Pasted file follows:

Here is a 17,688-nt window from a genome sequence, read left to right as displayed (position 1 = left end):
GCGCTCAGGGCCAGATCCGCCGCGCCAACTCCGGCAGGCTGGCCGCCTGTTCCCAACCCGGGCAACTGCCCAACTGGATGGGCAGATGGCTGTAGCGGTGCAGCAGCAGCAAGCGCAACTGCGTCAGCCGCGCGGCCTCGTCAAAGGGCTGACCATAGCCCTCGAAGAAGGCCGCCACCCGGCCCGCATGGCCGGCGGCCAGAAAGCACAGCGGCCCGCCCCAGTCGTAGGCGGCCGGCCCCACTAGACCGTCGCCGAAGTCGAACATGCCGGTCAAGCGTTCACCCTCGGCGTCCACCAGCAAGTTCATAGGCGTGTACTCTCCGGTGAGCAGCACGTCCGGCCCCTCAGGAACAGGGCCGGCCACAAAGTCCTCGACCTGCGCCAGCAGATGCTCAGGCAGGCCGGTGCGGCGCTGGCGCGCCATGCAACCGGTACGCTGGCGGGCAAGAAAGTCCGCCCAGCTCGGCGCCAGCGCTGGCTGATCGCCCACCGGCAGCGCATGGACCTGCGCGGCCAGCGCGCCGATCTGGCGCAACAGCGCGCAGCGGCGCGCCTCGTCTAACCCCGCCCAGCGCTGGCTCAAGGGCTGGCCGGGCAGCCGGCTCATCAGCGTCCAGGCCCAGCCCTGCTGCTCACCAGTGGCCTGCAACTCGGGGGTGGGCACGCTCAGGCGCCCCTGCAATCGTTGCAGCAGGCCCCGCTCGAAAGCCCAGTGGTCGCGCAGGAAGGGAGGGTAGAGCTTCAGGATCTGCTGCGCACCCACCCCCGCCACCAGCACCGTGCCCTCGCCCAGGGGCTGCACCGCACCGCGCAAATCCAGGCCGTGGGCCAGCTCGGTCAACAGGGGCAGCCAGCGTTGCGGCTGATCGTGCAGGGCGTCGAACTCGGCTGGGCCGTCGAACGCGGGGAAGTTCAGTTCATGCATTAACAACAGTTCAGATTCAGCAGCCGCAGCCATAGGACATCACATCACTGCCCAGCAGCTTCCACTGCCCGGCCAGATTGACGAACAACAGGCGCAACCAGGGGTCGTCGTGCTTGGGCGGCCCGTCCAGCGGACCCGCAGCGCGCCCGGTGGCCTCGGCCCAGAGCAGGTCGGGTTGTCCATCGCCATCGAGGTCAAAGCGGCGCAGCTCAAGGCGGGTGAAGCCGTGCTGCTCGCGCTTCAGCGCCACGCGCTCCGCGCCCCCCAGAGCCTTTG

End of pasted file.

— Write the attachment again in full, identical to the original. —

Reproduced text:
Here is a 17,688-nt window from a genome sequence, read left to right as displayed (position 1 = left end):
GCGCTCAGGGCCAGATCCGCCGCGCCAACTCCGGCAGGCTGGCCGCCTGTTCCCAACCCGGGCAACTGCCCAACTGGATGGGCAGATGGCTGTAGCGGTGCAGCAGCAGCAAGCGCAACTGCGTCAGCCGCGCGGCCTCGTCAAAGGGCTGACCATAGCCCTCGAAGAAGGCCGCCACCCGGCCCGCATGGCCGGCGGCCAGAAAGCACAGCGGCCCGCCCCAGTCGTAGGCGGCCGGCCCCACTAGACCGTCGCCGAAGTCGAACATGCCGGTCAAGCGTTCACCCTCGGCGTCCACCAGCAAGTTCATAGGCGTGTACTCTCCGGTGAGCAGCACGTCCGGCCCCTCAGGAACAGGGCCGGCCACAAAGTCCTCGACCTGCGCCAGCAGATGCTCAGGCAGGCCGGTGCGGCGCTGGCGCGCCATGCAACCGGTACGCTGGCGGGCAAGAAAGTCCGCCCAGCTCGGCGCCAGCGCTGGCTGATCGCCCACCGGCAGCGCATGGACCTGCGCGGCCAGCGCGCCGATCTGGCGCAACAGCGCGCAGCGGCGCGCCTCGTCTAACCCCGCCCAGCGCTGGCTCAAGGGCTGGCCGGGCAGCCGGCTCATCAGCGTCCAGGCCCAGCCCTGCTGCTCACCAGTGGCCTGCAACTCGGGGGTGGGCACGCTCAGGCGCCCCTGCAATCGTTGCAGCAGGCCCCGCTCGAAAGCCCAGTGGTCGCGCAGGAAGGGAGGGTAGAGCTTCAGGATCTGCTGCGCACCCACCCCCGCCACCAGCACCGTGCCCTCGCCCAGGGGCTGCACCGCACCGCGCAAATCCAGGCCGTGGGCCAGCTCGGTCAACAGGGGCAGCCAGCGTTGCGGCTGATCGTGCAGGGCGTCGAACTCGGCTGGGCCGTCGAACGCGGGGAAGTTCAGTTCATGCATTAACAACAGTTCAGATTCAGCAGCCGCAGCCATAGGACATCACATCACTGCCCAGCAGCTTCCACTGCCCGGCCAGATTGACGAACAACAGGCGCAACCAGGGGTCGTCGTGCTTGGGCGGCCCGTCCAGCGGACCCGCAGCGCGCCCGGTGGCCTCGGCCCAGAGCAGGTCGGGTTGTCCATCGCCATCGAGGTCAAAGCGGCGCAGCTCAAGGCGGGTGAAGCCGTGCTGCTCGCGCTTCAGCGCCACGCGCTCCGCGCCCCCCAGAGCCTTTG